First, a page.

Education and the State
Prof. S.Muthukumaran

Education increases the earning capacity of an individual and moulds him into a useful citizen. Hence, every society is interested in educating all its members in order to increase its productivity and welfare. In every democratic country, the people choose a Government for fulfilling their aims and aspirations.

Educational institutions in this country now fall under the following categories:
  • *Government institutions.
  • *Government aided institutions.
  • *Unaided institutions.

During the course of years the number and variety of unaided institutions have been growing more rapidly than other types of institutions. This would mean that the share of the Government in the expenditure on education is decreasing. There is also another trend that is seen. Those in authority are openly observing that the unaided institutions are exploiting the students and they are working on commercial basis.

Presuming that this observation is true, what is the attitude that the Government should take in this regard? A superficial study of the numerous actions taken by the Government and the directions given by the courts would indicate that their actions are for guiding the institutions and their managements to the right path. But a deeper study will show the following.

The Government is treating them like commercial ventures and not as educational institution managed on a no profit a loss basis. It imposes a limit for fees like fixing the prices of commodities. It sends parties to raid the institutions just as the income tax authorities do on commercial institutions.

What are then the alternatives? The Government may encourage the managements of good institutions by providing incentives i.e., it can provide development grants. It can provide merit cum means scholarships to students joining unaided colleges based on criterion to be decided by it It can encourage the institutions to publish their fee structure and rules and regulations and at the same time making public the reasonable fees structure and model rules and regulations.. Such actions will lead to identification of good institutions as they will publicize their rules and regulations and their fees. These days most of the unaided institutions are unable to include the names of their faculty members in their prospectus mainly because of the high turnover of the faculty. Even the universities are finding it extremely difficult to retain their faculty. Therefore the Government may guide the unaided colleges in finding ways and means of retaining the faculty.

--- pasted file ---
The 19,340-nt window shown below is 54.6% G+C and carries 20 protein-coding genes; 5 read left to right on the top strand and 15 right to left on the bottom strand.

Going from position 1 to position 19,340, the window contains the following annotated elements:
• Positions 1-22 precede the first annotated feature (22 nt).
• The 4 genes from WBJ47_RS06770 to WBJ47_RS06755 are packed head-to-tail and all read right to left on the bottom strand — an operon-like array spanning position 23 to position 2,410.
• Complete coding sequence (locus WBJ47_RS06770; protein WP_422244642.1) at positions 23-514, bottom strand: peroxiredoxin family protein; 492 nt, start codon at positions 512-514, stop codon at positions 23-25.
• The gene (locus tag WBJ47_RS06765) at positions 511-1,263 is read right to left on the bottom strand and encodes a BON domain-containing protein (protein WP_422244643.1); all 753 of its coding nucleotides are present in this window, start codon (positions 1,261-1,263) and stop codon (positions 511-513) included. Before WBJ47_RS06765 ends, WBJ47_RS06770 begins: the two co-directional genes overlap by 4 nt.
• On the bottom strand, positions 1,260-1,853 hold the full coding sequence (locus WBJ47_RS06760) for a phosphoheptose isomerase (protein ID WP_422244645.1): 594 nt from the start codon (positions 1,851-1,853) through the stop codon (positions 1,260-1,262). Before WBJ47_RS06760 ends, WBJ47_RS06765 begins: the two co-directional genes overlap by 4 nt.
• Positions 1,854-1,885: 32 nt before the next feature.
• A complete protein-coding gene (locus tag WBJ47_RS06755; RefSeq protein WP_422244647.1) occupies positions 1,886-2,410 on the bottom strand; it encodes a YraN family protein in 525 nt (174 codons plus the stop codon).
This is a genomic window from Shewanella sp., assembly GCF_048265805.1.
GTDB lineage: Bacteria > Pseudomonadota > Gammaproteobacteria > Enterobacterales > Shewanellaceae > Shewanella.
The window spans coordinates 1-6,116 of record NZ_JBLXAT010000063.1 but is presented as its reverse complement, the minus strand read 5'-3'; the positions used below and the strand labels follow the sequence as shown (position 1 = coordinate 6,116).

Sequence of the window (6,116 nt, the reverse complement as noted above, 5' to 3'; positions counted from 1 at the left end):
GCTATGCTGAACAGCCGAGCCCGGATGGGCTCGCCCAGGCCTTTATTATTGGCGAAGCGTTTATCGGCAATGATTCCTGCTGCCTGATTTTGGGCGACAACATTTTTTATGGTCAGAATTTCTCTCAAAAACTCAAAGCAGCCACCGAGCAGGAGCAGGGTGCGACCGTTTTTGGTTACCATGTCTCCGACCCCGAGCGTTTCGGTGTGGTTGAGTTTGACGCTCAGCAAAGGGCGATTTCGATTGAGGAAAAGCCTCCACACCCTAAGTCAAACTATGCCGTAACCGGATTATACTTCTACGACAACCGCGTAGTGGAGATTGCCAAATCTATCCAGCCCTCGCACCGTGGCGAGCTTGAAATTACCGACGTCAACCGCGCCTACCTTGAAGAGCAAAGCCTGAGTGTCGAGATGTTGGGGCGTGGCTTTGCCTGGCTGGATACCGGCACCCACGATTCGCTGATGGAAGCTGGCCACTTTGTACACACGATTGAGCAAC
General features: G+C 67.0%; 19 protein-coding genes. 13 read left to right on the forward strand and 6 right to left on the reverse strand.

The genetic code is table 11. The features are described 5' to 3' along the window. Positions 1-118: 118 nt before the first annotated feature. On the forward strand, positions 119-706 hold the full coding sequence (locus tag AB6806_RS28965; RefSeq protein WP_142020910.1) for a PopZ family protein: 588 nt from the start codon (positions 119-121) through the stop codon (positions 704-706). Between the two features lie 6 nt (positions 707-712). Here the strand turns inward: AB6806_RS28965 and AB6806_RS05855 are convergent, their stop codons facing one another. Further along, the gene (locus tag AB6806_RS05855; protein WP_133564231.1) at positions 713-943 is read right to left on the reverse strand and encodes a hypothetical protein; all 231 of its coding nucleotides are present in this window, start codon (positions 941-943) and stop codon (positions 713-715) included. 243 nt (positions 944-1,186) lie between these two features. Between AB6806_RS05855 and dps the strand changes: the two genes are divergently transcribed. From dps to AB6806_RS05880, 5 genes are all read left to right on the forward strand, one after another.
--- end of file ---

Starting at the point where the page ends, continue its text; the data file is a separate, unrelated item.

On the whole the Government must not treat these institutions as commercial ventures but deal with them as educational institutions engaged in supplementing the efforts of the Government in providing education to all. Thus, the Government instead of giving permissions, must identify places where colleges are to started and the courses to be offered and invite people to establish institutions or ;open new courses. It should encourage philanthropists, teachers and academics to come forward to establish educations institutions by assisting them financially if necessary and academically.


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